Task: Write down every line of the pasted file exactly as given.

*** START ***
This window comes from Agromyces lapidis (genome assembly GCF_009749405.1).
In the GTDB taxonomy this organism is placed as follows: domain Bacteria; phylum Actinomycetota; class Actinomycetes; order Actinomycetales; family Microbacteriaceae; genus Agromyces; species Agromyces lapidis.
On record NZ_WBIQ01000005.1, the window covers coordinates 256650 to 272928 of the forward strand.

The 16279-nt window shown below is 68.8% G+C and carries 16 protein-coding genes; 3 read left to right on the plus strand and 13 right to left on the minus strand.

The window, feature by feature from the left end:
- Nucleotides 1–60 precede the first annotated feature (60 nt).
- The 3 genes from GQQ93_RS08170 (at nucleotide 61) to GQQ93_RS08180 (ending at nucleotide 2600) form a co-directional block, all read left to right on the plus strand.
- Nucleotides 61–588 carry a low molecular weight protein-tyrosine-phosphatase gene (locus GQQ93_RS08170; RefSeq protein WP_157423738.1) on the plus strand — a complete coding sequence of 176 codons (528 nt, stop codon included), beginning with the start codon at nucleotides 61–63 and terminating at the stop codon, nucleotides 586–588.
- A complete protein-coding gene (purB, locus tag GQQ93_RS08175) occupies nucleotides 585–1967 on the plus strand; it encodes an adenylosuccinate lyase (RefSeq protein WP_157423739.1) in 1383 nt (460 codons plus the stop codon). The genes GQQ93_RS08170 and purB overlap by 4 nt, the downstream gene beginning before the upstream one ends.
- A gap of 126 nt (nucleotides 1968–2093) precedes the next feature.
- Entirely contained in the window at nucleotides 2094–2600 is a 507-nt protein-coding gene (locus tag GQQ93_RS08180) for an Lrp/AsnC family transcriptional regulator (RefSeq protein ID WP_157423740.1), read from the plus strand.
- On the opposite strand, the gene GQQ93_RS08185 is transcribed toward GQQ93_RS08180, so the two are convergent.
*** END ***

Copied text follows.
This window comes from Agromyces lapidis (genome assembly GCF_009749405.1).
In the GTDB taxonomy this organism is placed as follows: domain Bacteria; phylum Actinomycetota; class Actinomycetes; order Actinomycetales; family Microbacteriaceae; genus Agromyces; species Agromyces lapidis.
On record NZ_WBIQ01000005.1, the window covers coordinates 256650 to 272928 of the forward strand.

The 16279-nt window shown below is 68.8% G+C and carries 16 protein-coding genes; 3 read left to right on the plus strand and 13 right to left on the minus strand.

The window, feature by feature from the left end:
- Nucleotides 1–60 precede the first annotated feature (60 nt).
- The 3 genes from GQQ93_RS08170 (at nucleotide 61) to GQQ93_RS08180 (ending at nucleotide 2600) form a co-directional block, all read left to right on the plus strand.
- Nucleotides 61–588 carry a low molecular weight protein-tyrosine-phosphatase gene (locus GQQ93_RS08170; RefSeq protein WP_157423738.1) on the plus strand — a complete coding sequence of 176 codons (528 nt, stop codon included), beginning with the start codon at nucleotides 61–63 and terminating at the stop codon, nucleotides 586–588.
- A complete protein-coding gene (purB, locus tag GQQ93_RS08175) occupies nucleotides 585–1967 on the plus strand; it encodes an adenylosuccinate lyase (RefSeq protein WP_157423739.1) in 1383 nt (460 codons plus the stop codon). The genes GQQ93_RS08170 and purB overlap by 4 nt, the downstream gene beginning before the upstream one ends.
- A gap of 126 nt (nucleotides 1968–2093) precedes the next feature.
- Entirely contained in the window at nucleotides 2094–2600 is a 507-nt protein-coding gene (locus tag GQQ93_RS08180) for an Lrp/AsnC family transcriptional regulator (RefSeq protein ID WP_157423740.1), read from the plus strand.
- On the opposite strand, the gene GQQ93_RS08185 is transcribed toward GQQ93_RS08180, so the two are convergent.